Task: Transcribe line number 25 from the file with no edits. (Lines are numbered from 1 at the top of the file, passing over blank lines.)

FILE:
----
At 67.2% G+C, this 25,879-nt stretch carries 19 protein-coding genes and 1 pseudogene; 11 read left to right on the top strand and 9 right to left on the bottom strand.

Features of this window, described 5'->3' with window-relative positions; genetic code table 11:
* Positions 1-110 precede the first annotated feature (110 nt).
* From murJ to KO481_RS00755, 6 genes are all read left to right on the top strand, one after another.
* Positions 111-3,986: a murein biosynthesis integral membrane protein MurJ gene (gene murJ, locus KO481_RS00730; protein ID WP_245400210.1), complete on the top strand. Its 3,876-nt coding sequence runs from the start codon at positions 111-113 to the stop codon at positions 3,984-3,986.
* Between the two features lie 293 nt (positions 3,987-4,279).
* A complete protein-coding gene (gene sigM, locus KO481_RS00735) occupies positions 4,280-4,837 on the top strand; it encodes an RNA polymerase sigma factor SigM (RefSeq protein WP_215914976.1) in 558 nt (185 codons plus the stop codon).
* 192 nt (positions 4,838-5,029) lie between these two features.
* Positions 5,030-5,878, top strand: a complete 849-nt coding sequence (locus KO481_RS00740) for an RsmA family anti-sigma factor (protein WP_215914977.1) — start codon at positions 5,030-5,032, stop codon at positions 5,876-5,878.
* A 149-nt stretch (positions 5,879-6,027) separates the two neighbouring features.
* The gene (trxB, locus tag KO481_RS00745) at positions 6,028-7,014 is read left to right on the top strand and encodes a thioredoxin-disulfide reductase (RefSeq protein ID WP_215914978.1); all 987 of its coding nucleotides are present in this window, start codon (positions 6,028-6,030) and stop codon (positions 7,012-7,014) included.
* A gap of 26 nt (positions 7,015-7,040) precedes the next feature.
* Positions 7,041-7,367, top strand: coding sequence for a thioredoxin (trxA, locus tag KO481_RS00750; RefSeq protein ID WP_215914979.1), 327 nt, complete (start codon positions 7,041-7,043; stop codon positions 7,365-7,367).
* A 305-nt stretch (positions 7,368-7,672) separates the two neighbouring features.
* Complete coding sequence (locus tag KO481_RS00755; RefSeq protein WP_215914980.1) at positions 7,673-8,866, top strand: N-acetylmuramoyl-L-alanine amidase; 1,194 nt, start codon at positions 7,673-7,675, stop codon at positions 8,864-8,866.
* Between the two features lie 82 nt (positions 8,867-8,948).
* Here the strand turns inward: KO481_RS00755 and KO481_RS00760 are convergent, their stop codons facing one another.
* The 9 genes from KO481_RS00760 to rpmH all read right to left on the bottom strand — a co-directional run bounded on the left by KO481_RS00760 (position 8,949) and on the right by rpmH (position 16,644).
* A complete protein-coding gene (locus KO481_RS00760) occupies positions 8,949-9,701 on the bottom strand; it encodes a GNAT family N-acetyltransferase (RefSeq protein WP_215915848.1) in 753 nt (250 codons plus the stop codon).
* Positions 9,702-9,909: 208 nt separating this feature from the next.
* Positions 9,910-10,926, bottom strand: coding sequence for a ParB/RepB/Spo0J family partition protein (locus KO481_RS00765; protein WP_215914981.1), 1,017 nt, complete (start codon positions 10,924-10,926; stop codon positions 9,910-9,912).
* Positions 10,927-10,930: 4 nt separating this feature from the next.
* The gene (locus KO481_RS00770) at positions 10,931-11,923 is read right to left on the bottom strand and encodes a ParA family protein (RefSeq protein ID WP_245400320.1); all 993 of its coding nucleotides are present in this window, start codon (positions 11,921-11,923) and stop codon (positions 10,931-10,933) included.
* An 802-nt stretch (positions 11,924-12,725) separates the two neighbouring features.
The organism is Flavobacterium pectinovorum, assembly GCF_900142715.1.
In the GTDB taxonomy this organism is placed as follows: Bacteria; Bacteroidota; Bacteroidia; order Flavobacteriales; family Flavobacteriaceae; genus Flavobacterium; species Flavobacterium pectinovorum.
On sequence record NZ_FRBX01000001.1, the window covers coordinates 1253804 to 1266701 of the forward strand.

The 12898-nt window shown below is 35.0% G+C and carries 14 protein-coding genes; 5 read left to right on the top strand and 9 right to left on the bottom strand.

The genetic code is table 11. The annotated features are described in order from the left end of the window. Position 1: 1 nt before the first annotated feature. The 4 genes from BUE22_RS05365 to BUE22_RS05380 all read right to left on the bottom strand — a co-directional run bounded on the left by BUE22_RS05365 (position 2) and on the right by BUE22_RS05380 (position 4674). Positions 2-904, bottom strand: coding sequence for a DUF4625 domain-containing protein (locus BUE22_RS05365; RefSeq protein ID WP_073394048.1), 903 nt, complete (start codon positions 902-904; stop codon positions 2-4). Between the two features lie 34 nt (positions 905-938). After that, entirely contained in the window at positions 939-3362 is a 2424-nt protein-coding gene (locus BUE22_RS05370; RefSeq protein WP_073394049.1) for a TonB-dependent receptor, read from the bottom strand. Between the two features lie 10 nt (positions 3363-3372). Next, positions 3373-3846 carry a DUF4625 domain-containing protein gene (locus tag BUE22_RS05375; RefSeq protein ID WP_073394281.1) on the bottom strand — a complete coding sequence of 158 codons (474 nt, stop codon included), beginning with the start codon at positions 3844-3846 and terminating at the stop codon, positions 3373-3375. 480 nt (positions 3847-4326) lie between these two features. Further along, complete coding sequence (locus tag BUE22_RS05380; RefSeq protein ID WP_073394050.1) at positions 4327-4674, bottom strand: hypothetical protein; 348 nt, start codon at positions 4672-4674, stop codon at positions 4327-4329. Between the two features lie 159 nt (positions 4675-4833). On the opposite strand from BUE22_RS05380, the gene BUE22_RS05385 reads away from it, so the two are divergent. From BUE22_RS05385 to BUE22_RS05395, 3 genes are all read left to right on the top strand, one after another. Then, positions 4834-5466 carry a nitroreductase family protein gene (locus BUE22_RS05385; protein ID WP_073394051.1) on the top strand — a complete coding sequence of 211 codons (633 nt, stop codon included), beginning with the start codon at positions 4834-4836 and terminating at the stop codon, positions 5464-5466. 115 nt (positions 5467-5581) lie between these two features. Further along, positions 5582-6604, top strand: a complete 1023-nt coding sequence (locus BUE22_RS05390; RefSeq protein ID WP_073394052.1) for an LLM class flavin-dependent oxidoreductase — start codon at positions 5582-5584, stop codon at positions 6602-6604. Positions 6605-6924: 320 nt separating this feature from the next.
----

The organism is Flavobacterium pectinovorum, assembly GCF_900142715.1.